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Analyzing the effect of fin morphology on the propulsive performance of an oscillating caudal fin using a robotic model

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Date Issued:
2017
Summary:
A bio-inspired robotic underwater vessel was developed to test the effect of fin morphology on the propulsive performance of caudal fin. The robotic vessel, called The Bullet Fish, features a cylindrical body with a hemisphere at the forward section and a conical body at the stern. The vessel uses an oscillating caudal fin for thrust generation. The robotic vessel was tested in a recirculating flume for seven different caudal fins that range different bio-inspired forms and aspect ratios. The experiments were performed at four different flow velocities and two flapping frequencies: 0.5 and 1.0 Hz. We found that for 1 Hz flapping frequency that in general as the aspect-ratio decreases both thrust production tends and power decrease resulting in a better propulsive efficiency for aspect ratios between 0.9 and 1.0. A less uniform trend was found for 0.5 Hz, where our data suggest multiple efficiency peaks. Additional experiments on the robotic model could help understand the propulsion aquatic locomotion and help the design of bio-inspired underwater vehicles.
Title: Analyzing the effect of fin morphology on the propulsive performance of an oscillating caudal fin using a robotic model.
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Name(s): Fischer, Tyler M., author
Curet, Oscar M., Thesis advisor
Florida Atlantic University, Degree grantor
College of Engineering and Computer Science
Department of Ocean and Mechanical Engineering
Type of Resource: text
Genre: Electronic Thesis Or Dissertation
Date Created: 2017
Date Issued: 2017
Publisher: Florida Atlantic University
Place of Publication: Boca Raton, Fla.
Physical Form: application/pdf
Extent: 71p.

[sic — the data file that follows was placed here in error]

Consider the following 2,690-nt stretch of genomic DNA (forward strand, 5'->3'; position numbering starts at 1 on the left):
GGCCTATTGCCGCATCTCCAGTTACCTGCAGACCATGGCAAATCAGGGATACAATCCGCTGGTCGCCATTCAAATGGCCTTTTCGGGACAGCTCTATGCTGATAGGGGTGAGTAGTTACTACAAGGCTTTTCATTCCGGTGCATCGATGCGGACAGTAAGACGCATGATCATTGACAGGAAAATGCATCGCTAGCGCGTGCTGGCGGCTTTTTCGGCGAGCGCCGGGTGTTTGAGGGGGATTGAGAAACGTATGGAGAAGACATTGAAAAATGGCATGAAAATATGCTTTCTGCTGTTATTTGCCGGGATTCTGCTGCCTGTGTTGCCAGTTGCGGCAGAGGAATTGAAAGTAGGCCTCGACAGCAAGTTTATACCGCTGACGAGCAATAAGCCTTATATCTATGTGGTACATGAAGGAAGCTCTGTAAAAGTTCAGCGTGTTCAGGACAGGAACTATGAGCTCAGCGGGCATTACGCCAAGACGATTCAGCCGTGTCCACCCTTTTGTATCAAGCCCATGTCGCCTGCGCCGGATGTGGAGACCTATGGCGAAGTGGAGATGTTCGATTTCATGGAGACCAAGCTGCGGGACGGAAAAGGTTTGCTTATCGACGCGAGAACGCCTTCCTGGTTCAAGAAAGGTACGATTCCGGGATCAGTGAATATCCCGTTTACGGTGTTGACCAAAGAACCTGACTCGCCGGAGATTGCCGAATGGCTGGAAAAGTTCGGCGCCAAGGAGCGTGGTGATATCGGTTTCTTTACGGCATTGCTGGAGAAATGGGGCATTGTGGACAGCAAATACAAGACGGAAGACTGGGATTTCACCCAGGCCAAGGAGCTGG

Language(s): English
Summary: A bio-inspired robotic underwater vessel was developed to test the effect of fin morphology on the propulsive performance of caudal fin. The robotic vessel, called The Bullet Fish, features a cylindrical body with a hemisphere at the forward section and a conical body at the stern. The vessel uses an oscillating caudal fin for thrust generation. The robotic vessel was tested in a recirculating flume for seven different caudal fins that range different bio-inspired forms and aspect ratios. The experiments were performed at four different flow velocities and two flapping frequencies: 0.5 and 1.0 Hz. We found that for 1 Hz flapping frequency that in general as the aspect-ratio decreases both thrust production tends and power decrease resulting in a better propulsive efficiency for aspect ratios between 0.9 and 1.0. A less uniform trend was found for 0.5 Hz, where our data suggest multiple efficiency peaks. Additional experiments on the robotic model could help understand the propulsion aquatic locomotion and help the design of bio-inspired underwater vehicles.
Identifier: FA00004944 (IID)
Degree granted: Thesis (M.S.)--Florida Atlantic University, 2017.
Collection: FAU Electronic Theses and Dissertations Collection
Note(s): Includes bibliography.
Subject(s): Robotics.
Robots--Kinematics.
Artificial intelligence.
Biomimetics.
Bioinformatics.
Stereotypes (Social psychology)
Held by: Florida Atlantic University Libraries
Sublocation: Digital Library
Links: http://purl.flvc.org/fau/fd/FA00004944
Persistent Link to This Record: http://purl.flvc.org/fau/fd/FA00004944
Use and Reproduction: Copyright © is held by the author, with permission granted to Florida Atlantic University to digitize, archive and distribute this item for non-profit research and educational purposes. Any reuse of this item in excess of fair use or other copyright exemptions requires permission of the copyright holder.
Use and Reproduction: http://rightsstatements.org/vocab/InC/1.0/
Host Institution: FAU
Is Part of Series: Florida Atlantic University Digital Library Collections.